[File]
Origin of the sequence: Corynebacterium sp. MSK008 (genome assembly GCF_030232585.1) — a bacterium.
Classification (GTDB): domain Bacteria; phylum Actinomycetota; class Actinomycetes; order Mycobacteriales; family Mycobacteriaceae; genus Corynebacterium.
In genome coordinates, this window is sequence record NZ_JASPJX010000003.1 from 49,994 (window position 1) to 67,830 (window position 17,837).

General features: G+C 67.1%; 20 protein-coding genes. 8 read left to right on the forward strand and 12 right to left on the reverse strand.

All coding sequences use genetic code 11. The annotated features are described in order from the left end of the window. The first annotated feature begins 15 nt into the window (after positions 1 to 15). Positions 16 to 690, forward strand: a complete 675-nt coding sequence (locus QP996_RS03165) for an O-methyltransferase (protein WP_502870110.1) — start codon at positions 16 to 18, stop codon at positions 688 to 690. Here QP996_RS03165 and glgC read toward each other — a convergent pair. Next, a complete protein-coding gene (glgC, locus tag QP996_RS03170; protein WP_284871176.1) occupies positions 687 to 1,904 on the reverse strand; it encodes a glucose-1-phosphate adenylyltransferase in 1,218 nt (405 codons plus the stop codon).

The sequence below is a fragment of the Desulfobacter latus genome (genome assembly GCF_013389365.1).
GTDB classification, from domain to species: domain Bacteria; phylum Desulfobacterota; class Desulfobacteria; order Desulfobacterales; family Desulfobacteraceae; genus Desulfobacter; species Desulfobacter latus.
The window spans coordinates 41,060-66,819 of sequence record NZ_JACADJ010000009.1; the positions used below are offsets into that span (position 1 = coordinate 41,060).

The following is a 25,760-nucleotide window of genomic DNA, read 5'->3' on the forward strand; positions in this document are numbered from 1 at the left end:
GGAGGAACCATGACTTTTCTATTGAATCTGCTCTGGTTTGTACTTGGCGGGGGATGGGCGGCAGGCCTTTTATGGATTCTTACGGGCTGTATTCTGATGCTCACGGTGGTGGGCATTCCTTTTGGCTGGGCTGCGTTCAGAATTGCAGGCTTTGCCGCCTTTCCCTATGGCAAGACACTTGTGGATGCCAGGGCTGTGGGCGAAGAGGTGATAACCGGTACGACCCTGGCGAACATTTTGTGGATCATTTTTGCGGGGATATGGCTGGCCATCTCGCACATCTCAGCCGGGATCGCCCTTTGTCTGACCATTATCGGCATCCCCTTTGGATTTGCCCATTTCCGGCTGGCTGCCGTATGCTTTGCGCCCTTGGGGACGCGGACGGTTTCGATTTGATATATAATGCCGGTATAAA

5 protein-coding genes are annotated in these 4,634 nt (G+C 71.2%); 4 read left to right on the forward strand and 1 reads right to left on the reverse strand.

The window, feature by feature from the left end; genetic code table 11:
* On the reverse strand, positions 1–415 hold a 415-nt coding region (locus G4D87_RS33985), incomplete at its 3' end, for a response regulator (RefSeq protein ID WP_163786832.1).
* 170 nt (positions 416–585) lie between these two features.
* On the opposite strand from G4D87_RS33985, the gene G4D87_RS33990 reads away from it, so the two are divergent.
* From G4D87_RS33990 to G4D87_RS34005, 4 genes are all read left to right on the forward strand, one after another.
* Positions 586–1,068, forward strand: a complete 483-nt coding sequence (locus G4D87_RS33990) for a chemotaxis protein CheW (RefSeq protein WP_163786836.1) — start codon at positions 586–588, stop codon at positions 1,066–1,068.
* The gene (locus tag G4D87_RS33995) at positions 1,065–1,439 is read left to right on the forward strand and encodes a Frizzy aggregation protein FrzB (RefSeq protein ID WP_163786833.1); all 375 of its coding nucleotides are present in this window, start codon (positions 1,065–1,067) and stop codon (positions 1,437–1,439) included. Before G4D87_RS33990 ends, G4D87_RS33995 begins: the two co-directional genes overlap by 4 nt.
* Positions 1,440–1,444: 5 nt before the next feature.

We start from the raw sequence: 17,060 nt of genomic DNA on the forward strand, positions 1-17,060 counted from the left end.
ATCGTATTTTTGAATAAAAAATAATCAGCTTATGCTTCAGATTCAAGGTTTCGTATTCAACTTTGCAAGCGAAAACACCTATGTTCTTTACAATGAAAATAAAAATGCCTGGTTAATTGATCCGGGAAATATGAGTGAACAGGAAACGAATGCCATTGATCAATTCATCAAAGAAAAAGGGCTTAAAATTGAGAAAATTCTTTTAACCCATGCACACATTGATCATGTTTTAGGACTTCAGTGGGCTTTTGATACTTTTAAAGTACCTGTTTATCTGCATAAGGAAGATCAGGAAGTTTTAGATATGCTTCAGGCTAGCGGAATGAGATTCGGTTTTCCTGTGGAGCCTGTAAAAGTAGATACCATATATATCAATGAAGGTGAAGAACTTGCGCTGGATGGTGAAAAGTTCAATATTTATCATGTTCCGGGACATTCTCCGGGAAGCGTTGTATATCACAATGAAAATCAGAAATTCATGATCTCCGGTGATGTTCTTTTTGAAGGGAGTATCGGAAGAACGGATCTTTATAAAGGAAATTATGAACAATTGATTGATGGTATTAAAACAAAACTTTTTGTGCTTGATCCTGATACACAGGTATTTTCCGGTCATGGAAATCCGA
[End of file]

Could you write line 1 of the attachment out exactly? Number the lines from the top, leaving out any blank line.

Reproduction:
Origin of the sequence: Corynebacterium sp. MSK008 (genome assembly GCF_030232585.1) — a bacterium.